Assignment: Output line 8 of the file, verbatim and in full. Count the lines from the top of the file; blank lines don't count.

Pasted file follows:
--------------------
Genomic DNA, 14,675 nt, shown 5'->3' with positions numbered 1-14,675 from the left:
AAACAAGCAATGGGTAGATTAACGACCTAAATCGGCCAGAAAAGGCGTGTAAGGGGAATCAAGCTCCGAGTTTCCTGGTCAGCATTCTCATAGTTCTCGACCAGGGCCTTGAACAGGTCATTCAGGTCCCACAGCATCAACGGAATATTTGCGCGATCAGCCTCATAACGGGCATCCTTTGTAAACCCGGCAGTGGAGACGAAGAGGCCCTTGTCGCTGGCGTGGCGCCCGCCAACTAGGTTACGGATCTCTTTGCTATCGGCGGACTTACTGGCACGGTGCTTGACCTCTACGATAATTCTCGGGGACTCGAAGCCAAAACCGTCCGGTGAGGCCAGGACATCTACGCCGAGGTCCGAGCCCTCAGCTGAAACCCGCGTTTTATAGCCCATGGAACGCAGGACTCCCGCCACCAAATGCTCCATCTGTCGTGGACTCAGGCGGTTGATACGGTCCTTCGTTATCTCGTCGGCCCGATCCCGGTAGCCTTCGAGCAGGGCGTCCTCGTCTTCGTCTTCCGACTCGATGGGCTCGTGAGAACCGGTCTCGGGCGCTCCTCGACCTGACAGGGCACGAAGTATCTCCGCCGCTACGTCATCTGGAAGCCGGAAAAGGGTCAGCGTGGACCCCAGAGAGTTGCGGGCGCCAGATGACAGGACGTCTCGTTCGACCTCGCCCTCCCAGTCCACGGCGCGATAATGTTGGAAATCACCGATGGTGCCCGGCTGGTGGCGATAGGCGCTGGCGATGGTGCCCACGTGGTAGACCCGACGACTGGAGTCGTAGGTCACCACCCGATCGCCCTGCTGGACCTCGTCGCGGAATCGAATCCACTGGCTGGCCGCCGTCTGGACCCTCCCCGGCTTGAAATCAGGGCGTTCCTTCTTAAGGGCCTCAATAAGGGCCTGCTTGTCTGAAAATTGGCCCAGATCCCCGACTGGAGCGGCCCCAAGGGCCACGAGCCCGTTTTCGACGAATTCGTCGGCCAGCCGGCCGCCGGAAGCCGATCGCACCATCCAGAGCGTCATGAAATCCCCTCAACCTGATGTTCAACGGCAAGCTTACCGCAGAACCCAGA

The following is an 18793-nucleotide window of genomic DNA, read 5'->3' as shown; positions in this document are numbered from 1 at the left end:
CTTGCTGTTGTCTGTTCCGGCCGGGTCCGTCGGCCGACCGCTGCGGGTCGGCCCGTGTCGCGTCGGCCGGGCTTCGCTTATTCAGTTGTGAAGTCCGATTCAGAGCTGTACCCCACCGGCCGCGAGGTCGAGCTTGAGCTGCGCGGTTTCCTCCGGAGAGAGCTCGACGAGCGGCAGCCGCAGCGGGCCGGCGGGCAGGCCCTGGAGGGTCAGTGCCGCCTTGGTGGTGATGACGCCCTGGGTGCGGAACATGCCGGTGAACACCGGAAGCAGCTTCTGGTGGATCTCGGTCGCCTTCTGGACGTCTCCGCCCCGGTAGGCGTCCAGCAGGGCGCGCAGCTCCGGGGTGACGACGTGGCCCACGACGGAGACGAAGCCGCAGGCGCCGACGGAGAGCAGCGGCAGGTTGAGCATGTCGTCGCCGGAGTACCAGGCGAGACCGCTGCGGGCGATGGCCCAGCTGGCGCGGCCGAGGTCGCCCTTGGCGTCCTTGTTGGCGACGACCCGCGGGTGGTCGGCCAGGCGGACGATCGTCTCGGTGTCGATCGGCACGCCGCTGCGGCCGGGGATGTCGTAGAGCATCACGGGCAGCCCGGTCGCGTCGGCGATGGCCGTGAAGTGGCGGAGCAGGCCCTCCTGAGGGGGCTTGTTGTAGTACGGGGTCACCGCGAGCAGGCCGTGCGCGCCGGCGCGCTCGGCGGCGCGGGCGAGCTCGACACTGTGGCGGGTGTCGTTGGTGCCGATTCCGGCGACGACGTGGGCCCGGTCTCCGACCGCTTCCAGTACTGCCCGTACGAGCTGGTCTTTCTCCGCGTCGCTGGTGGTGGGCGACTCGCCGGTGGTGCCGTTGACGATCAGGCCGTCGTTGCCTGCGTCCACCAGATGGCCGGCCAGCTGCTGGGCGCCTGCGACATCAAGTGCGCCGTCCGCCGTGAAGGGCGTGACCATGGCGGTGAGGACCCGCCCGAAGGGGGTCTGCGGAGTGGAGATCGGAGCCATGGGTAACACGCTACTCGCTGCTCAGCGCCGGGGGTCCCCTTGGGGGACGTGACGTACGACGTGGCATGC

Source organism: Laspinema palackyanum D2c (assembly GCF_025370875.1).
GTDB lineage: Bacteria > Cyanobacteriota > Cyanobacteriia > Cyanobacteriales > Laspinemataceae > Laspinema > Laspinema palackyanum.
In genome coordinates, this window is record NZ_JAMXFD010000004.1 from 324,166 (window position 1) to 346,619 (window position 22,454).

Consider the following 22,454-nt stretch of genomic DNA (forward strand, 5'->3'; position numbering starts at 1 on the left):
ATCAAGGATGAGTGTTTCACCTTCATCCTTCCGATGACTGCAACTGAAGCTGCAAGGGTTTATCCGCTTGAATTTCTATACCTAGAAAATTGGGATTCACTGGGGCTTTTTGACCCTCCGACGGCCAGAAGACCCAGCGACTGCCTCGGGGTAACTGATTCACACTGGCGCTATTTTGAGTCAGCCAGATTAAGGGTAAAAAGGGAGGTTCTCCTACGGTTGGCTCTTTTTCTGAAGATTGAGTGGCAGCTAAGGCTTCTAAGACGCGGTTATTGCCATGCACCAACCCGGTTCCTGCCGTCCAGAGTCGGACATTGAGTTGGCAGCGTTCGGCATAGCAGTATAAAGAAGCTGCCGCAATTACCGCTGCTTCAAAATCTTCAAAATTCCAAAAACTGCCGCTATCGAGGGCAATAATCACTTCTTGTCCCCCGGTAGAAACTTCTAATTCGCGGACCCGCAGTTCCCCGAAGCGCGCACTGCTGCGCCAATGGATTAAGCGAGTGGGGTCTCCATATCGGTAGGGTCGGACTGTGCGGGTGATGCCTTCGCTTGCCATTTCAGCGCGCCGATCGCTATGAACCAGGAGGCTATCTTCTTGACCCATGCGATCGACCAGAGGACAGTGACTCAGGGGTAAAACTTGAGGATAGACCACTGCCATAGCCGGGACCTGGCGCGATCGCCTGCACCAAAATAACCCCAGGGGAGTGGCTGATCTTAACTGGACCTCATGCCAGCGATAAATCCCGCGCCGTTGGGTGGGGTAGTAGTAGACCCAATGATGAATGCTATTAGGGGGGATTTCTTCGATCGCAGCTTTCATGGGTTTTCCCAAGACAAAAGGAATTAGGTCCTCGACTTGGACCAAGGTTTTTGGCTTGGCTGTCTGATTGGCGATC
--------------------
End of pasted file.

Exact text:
Consider the following 22,454-nt stretch of genomic DNA (forward strand, 5'->3'; position numbering starts at 1 on the left):